Disguise your shopping. Buy designer clothes at charity events—and save money, too.
Since the idea of being rich to be rich, there are many ways of protecting your wealth—and they don’t necessarily have to be entirely illegal, especially if you have a good lawyer. Trust funds for 40-year-old “children” is one idea; another method is to ship all your money overseas. If the IRS discovers this and decides that you really are trying to hide your money to evade taxes, then it might be a good idea to move to another country to avoid prosecution; however, it is not a good idea to renounce U.S. citizenship, because the IRS will charge a 40 percent “exit tax” on anything over $2 million taken out of the country. A better plan might be to convert paper into diamonds and gold, and put them in a Swiss bank. But just don’t report it to the IRS; it amazes how Forbes “suggests” the many ways that the rich can break at the very least the spirit of the law.
Forbes, surprisingly, is less blinded by other far-right rhetoric in regard to taxes; it is not Obama and congressional Democrats who the rich should worry about in regard to raising their taxes. They should be more concerned with cash-starved state governments looking for ways to cover mandated balanced budget requirements. The idea then is to have an alternate domicile in a state that doesn’t have an income tax. Elaborate and antiquated strategies to avoid taxes should be taken out of mothballs, since the rich don’t have “friends” in high enough places to conduct their extra-legal activities in the open, for the time being anyways. Or invest in “charitable remainder trusts” which I don’t what are, but if Forbes suggests it, then they must be shady.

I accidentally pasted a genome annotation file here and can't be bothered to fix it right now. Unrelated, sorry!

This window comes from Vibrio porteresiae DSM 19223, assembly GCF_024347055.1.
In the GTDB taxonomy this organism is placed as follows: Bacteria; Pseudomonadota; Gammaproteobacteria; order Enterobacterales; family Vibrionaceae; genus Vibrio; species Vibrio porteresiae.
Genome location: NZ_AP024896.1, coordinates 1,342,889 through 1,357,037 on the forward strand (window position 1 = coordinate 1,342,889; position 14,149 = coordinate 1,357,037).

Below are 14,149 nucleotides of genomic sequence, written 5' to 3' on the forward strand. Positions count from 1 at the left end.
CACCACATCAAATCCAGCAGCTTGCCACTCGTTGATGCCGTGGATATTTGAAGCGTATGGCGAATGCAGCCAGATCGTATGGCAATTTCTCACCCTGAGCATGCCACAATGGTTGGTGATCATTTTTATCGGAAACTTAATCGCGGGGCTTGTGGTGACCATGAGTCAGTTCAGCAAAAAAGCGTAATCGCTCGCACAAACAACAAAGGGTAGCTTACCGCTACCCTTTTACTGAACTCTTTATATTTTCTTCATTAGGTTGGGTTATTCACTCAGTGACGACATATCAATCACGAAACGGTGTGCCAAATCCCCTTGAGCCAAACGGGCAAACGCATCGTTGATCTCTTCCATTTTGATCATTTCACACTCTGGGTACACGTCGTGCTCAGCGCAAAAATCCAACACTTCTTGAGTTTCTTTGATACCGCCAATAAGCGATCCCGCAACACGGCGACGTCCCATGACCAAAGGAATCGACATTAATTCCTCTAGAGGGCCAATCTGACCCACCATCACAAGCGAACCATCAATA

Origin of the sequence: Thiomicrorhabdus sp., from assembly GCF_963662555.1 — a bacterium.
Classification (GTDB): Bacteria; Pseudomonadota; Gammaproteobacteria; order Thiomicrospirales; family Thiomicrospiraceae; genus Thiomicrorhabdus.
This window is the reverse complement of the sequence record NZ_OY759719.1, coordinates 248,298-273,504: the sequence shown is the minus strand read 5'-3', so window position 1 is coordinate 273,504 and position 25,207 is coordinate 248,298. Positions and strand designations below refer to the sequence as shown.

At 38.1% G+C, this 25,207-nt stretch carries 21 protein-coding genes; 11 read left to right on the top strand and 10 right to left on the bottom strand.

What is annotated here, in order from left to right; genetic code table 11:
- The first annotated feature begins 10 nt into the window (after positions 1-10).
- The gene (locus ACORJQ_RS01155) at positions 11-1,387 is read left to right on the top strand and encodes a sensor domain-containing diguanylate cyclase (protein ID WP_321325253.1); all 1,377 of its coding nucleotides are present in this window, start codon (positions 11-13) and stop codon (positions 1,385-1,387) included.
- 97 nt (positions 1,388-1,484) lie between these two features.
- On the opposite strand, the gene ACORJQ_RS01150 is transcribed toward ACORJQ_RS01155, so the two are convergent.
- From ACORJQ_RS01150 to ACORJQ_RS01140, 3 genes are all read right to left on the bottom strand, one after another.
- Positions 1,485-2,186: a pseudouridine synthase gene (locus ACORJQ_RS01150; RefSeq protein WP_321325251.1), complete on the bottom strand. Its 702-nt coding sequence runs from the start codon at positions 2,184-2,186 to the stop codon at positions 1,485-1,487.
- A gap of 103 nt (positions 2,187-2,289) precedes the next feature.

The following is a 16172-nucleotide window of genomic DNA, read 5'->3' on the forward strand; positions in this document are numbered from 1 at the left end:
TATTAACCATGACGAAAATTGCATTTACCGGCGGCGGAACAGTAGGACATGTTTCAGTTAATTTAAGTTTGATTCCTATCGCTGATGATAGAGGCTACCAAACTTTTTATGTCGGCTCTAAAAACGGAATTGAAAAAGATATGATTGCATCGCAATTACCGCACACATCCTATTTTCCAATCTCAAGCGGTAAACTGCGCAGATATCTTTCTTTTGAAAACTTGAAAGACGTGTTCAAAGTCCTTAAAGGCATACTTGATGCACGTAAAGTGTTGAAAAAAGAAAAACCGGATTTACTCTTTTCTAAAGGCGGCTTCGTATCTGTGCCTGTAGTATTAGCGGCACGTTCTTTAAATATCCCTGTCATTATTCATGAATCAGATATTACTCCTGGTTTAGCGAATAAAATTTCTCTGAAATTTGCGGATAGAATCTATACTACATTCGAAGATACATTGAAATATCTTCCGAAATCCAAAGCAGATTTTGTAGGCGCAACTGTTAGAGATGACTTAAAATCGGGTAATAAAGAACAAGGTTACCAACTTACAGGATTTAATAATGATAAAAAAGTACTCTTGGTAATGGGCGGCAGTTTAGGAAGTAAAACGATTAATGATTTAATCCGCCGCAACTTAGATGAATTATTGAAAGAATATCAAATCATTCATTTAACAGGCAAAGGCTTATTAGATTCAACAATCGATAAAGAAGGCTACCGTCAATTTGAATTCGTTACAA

Adam Smith is quoted saying that being rich is never so complete as being seen as being rich; that is with “opulence which nobody can possess but themselves.” So how to keep ahead of the joneses? Just because the economy’s bad doesn’t mean you have to take out your garbage like the other “riff-raff” only worth $100 million. Yachts and Lear Jets can be had at bargain basement prices; get them while their hot. If you don’t want the neighbors to know that you are not doing as badly as they are (because you are a borderline crook), you can always order your diamonds and crocodile handbags shipped in paper bags.
Life is tough for the ultra rich, “And yet beyond the gaze of tax collectors and congressional aides, life as few of us will ever know it goes on.” “If the revolution is coming, all the more reason to seize the day.”
And USA Today blames the “greed” of the poor and middle class consumer for the current economic stagnation.